Becky Strickland’s wheel thrown pots are decorated with a combination of sgraffito and mishima techniques which result in images of carved lines and contrasting colors on the vessel’s surface. The decorated pots are glazed on the inside and fired in an atmospheric gas kiln with a soda finish. The resultant tableware is warm and rich with a variegated surface revealing images of birds, cathedrals and trees.
No Longer Available
Becky Strickland at MudFire
Providing ongoing representation
Gallery group show Fur and Feathers, April 2013
Gallery group show Mugs for Jugs, October 2011
Gallery group show Creatures of the Night, August 2011
Gallery group show Damn Right I Got the Blues, June 2011
Gallery group show Put a Lid on It, May 2007
Becky Strickland Artist Statement
I make porcelain pottery for everyday use. The forms of my pots are simple with a generous sense of volume, and the surfaces are decorated with colorful carved, drawn or sculpted images. These images include forms from nature such as birds and plants, landscapes, and abstract patterns. These images reflect the joy and comfort of memories from my north Florida childhood, such as watching mockingbirds and redheaded woodpeckers in my grandmother's yard, exploring a neighbor's magical forest of camellias and pine trees, riding in the countryside and dreaming of living there one day, and reading illustrated books set in faraway places. These images also reflect my love of drawings and prints, medieval art and architecture, and the work of artists such as Walter Anderson and Samuel Palmer. My hope is to make pots that have grace in form, surface and function, pots that bring pleasure to the viewer, pots that bring a similar sense of comfort and quiet joy to the user.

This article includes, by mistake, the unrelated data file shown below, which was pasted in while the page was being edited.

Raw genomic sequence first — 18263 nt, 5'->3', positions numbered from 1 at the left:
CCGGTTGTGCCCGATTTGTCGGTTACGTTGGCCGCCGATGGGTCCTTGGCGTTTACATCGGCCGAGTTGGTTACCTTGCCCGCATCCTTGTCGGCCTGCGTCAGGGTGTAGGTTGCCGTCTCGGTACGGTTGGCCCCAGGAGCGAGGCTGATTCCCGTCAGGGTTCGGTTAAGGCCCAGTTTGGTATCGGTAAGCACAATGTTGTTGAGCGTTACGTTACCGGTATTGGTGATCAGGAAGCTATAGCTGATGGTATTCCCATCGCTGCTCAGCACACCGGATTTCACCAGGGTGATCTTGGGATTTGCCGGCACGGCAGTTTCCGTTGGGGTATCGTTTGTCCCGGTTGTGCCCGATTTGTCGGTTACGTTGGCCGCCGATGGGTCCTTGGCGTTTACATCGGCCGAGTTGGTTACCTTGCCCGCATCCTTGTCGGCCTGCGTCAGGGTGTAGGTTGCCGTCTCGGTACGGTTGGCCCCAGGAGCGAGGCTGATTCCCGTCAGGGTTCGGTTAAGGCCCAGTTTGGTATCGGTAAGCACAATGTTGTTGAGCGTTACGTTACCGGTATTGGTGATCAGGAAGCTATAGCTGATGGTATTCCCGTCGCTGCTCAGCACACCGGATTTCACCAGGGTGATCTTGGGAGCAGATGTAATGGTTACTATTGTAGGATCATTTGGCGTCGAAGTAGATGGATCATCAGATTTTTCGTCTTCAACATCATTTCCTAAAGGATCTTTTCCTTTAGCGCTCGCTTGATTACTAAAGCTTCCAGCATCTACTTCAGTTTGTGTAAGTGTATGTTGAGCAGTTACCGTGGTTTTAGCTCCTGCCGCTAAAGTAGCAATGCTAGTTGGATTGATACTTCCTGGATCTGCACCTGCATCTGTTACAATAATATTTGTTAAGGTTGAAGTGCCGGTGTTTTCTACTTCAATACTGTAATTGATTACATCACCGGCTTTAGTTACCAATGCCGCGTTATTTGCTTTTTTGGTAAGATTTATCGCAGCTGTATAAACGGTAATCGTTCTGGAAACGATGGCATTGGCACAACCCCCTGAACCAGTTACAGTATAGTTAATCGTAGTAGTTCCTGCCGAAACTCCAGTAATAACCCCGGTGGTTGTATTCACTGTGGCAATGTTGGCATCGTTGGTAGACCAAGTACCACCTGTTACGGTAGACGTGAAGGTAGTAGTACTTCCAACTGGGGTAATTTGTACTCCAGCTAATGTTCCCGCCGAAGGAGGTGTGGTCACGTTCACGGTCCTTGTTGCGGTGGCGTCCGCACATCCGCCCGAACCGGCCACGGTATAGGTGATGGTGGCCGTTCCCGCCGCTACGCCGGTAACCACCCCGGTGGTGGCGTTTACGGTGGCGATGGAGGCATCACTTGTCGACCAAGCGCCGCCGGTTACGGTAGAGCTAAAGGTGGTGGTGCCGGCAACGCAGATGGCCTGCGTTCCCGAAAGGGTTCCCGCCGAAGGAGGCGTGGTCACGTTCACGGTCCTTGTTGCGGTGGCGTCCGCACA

Becky Strickland Process Statement
Each pot begins with a wheel thrown form. I alter that form and add handbuilt features (handles, knobs, spouts, etc.). After coating a pot with colored clay slips, I decorate the pot by combining elements of centuries old techniques. "Sgraffito" involves carving lines and images into the pot through the slip to reveal the porcelain clay beneath. "Mishima" involves staining those carved lines and images a contrasting color. Sometimes I "slip-trail" images on the surface of the pot instead, squeezing raised lines of colored slip or glaze onto the pot through a thin needle attached to a soft bottle. I often add more color to the images, using stains and glazes as paints. Sgraffito carving is done when the pot is leatherhard. The other decoration usually is done after the bisque firing. The decorated pots are glazed on the inside and fired in a gas kiln. At the optimal temperature, soda dissolved in water is sprayed into the hot kiln. The soda, clay, slips, glazes and flame of the fire react chemically with each other, with the result that each pot emerges from the kiln with a wonderfully varied and unique surface.